Segment includes PennDOT’s first parking-protected bike lane in PA (we think)
When the Northside Bike/Ped Committee heard that PennDOT was planning to rebuild a section of East Ohio St, they stepped into action. Instead of simply asking PennDOT to create a design that accounts for bikes, Pashek Associates, a planning firm based on the street, stepped in to use their skills to design a concept for the neighborhood group, pro bono. The Committee and Pashek then sat down with PennDOT to explain how the revised roadway could work.
Several months and many revisions later, PennDOT decided to go with a design that includes a segment with a parking protected bike lane, quite possibly the first of its kind that PennDOT has built in the state of Pennsylvania (please let us know if we are wrong).
While the segment is short, spanning only a couple of blocks, it does provide a needed connection between the East Ohio business district and points west to the neighborhood of East Allegheny and points east.
A highlight of this project is a westbound segment that is a parking protected bike lane, only the second of its kind in the City (Schenley Dr preceded it), and possibly the first one that PennDOT installed on a state-owned road in the State of Pennsylvania. The design also features a 120-foot concrete median on the approach to the intersection, allowing drivers enough time to spot an approaching bicyclist, and for the bicyclist to react appropriately.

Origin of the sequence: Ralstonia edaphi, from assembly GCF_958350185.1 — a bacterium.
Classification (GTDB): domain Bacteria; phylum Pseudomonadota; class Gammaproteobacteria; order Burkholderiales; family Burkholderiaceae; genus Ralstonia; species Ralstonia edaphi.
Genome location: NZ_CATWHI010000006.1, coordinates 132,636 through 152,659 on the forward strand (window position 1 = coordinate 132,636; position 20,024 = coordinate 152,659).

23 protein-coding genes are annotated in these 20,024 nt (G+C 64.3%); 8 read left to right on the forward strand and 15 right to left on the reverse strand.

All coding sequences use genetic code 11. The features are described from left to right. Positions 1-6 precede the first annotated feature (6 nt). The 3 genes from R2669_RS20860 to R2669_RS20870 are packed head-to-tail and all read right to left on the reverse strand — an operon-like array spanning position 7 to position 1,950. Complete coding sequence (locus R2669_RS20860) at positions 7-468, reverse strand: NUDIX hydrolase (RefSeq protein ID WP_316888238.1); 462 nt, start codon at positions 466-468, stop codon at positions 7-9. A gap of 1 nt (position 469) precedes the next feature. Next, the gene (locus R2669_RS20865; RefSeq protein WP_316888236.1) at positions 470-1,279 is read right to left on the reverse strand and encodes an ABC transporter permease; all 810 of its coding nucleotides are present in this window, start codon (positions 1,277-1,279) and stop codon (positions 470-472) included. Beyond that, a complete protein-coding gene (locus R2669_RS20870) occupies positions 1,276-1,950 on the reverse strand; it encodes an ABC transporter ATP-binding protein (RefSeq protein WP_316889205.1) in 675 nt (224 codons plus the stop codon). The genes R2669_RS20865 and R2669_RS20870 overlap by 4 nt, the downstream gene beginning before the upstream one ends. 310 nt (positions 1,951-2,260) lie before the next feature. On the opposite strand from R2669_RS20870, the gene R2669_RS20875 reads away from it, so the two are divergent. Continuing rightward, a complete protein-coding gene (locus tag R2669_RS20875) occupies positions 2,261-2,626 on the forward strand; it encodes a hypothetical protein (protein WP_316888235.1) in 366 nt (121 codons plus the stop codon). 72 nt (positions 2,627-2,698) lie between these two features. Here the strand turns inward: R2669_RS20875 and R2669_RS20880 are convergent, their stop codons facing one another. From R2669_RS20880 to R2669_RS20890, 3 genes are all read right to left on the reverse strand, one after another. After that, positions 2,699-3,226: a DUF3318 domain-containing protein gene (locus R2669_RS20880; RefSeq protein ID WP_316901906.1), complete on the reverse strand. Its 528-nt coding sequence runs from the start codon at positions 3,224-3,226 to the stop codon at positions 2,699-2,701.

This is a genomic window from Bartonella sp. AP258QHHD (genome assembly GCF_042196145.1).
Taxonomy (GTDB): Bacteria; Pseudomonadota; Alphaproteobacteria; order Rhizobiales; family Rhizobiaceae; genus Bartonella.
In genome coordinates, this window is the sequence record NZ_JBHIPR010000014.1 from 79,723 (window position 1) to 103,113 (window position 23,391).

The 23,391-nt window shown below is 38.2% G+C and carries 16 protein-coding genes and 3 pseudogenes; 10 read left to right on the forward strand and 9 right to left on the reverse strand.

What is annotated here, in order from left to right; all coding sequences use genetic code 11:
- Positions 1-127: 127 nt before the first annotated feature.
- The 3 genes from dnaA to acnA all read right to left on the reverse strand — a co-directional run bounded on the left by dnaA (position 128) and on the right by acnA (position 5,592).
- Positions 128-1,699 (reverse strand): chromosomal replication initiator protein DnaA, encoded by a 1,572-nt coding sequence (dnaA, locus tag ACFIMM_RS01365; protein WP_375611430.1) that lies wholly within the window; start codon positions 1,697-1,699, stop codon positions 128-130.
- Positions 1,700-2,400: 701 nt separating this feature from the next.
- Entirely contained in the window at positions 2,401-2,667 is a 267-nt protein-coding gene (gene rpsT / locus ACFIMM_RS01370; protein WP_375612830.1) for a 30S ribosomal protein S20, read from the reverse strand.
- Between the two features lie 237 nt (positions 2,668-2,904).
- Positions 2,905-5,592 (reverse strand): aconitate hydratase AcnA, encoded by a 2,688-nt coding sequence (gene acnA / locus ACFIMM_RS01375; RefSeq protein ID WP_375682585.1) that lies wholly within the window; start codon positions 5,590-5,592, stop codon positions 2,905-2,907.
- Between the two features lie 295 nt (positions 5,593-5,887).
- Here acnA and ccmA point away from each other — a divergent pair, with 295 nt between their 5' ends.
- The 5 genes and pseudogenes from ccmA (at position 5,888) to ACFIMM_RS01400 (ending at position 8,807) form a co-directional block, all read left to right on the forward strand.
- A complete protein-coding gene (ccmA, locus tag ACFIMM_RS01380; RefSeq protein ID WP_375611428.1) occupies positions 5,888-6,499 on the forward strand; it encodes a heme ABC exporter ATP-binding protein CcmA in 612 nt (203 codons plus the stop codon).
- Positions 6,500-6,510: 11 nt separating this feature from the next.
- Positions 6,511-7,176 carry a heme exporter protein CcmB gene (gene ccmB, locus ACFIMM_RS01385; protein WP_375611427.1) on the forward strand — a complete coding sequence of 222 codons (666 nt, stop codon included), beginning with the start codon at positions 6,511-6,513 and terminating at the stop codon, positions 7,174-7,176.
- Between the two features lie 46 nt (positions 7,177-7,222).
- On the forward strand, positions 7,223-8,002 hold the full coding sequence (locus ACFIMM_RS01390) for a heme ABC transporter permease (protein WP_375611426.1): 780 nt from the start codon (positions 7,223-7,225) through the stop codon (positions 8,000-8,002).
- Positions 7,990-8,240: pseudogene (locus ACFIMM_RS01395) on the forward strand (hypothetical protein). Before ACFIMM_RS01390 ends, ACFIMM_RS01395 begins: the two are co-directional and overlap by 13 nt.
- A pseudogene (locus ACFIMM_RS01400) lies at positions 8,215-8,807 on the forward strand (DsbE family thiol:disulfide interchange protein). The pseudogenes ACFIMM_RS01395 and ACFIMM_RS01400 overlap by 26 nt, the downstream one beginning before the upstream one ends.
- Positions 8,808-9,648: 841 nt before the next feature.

While we’re glad to see bike lane markings continue through the intersection at Madison Ave, where right-turning cars must cross the bike lane, the conflict area could be improved with some higher visibility markings. Additionally, the design could benefit from locating the auto stop bar behind the bicycle stop bar (as opposed to in-line), allowing for people on bikes to be better seen. Finally, we also fear that the white paint on top of the light concrete pavement does not provide enough contrast to provide proper visibility for such a highly traveled area with complicated road markings.
With that said, this is a significant development, not just for the City, but for PennDOT who is now looking toward alternate designs for state roads within the City, from the standard, traditional (read: car-centric) roads of the past. PennDOT actually owns many roads throughout the City, so this is a huge step in the right direction.
Take a virtual ride on the parking protected section of East Ohio St in the below video. Video was taken on a Tuesday afternoon, around 4:00pm.